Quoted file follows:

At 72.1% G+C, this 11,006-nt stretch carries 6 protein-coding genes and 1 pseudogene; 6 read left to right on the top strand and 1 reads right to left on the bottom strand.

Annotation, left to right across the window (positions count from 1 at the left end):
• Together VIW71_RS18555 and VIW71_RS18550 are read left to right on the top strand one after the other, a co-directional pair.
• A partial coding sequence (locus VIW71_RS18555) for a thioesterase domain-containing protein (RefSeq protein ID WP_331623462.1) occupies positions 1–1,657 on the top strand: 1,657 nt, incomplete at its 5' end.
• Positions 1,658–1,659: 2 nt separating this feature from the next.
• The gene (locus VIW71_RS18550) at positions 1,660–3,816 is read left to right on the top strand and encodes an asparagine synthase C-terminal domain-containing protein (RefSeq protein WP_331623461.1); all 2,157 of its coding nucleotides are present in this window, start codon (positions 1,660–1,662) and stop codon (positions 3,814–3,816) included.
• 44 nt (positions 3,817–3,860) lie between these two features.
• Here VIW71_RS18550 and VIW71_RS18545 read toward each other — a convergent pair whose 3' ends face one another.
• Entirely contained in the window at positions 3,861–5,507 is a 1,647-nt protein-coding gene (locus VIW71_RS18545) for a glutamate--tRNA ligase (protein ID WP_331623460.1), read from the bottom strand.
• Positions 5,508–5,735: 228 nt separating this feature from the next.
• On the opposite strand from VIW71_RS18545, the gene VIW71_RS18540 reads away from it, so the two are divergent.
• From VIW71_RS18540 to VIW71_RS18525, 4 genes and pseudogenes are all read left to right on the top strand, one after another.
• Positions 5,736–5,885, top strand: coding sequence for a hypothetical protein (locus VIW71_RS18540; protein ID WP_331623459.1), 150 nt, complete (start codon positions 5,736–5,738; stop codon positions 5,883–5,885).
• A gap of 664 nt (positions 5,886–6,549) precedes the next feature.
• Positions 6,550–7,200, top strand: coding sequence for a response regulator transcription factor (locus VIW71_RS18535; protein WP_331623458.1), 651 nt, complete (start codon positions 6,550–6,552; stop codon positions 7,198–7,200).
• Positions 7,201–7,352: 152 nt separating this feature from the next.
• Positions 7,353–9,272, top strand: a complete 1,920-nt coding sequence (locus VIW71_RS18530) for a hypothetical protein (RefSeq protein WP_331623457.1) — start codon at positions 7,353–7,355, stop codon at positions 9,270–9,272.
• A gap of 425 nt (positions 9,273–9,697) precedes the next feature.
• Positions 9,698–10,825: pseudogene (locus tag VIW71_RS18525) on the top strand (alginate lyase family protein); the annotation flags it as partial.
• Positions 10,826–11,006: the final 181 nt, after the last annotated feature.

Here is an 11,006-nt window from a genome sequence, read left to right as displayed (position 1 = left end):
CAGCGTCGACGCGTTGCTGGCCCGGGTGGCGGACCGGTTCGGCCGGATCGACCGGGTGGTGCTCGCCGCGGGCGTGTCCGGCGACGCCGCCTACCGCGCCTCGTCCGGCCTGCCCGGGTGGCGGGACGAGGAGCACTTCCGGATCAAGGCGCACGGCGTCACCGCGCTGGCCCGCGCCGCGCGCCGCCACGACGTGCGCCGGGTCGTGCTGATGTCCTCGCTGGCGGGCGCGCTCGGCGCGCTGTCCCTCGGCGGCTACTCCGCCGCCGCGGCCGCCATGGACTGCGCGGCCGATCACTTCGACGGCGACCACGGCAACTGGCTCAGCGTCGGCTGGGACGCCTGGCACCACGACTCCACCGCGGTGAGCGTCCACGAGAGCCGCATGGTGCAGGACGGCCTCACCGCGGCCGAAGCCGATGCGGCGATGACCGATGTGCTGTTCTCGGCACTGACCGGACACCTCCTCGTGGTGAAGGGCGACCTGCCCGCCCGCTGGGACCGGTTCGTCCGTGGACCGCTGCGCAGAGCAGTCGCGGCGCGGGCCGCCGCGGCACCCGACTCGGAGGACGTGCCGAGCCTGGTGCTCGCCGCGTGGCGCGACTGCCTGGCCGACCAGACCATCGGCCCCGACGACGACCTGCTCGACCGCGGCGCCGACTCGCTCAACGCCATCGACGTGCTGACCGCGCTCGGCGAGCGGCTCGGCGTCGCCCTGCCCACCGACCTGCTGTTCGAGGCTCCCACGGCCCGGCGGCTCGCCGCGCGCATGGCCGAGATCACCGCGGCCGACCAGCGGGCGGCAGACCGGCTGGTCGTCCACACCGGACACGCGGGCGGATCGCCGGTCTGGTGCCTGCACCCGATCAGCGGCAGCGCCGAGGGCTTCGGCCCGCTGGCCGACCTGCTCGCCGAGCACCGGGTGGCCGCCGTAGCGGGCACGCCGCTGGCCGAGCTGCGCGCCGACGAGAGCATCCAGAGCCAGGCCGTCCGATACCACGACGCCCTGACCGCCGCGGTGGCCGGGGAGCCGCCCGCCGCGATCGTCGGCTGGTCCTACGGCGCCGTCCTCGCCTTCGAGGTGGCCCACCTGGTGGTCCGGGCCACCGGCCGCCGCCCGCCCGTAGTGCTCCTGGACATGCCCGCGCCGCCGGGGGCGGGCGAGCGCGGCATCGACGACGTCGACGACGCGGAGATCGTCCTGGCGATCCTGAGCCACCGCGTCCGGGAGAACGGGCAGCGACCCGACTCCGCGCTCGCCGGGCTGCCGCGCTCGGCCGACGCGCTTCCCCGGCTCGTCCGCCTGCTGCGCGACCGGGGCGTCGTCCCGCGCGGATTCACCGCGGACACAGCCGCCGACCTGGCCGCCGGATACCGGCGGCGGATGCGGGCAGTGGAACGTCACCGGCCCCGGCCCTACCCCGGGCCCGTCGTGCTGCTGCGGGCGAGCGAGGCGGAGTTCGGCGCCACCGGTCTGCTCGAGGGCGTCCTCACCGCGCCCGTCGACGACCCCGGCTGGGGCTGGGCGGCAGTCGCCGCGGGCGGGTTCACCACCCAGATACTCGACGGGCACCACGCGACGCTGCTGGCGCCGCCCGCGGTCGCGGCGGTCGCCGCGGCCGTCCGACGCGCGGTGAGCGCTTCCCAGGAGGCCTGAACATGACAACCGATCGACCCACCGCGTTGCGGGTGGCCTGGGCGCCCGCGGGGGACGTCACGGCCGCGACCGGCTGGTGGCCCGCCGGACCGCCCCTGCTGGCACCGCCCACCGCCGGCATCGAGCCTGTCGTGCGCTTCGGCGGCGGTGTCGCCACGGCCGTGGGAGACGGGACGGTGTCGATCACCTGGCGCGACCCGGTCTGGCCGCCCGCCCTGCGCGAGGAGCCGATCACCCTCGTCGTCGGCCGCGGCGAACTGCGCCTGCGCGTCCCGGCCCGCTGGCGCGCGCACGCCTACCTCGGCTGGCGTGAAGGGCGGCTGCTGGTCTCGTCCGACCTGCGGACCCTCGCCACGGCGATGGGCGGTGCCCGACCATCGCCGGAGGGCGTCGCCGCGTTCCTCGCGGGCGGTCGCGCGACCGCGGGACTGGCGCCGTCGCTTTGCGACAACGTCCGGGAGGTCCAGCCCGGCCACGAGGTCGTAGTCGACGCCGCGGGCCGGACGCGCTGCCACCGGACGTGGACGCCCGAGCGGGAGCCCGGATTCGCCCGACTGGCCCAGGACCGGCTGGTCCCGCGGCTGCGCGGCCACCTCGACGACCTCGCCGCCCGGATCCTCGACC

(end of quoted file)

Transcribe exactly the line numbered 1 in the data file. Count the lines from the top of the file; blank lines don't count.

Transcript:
At 72.1% G+C, this 11,006-nt stretch carries 6 protein-coding genes and 1 pseudogene; 6 read left to right on the top strand and 1 reads right to left on the bottom strand.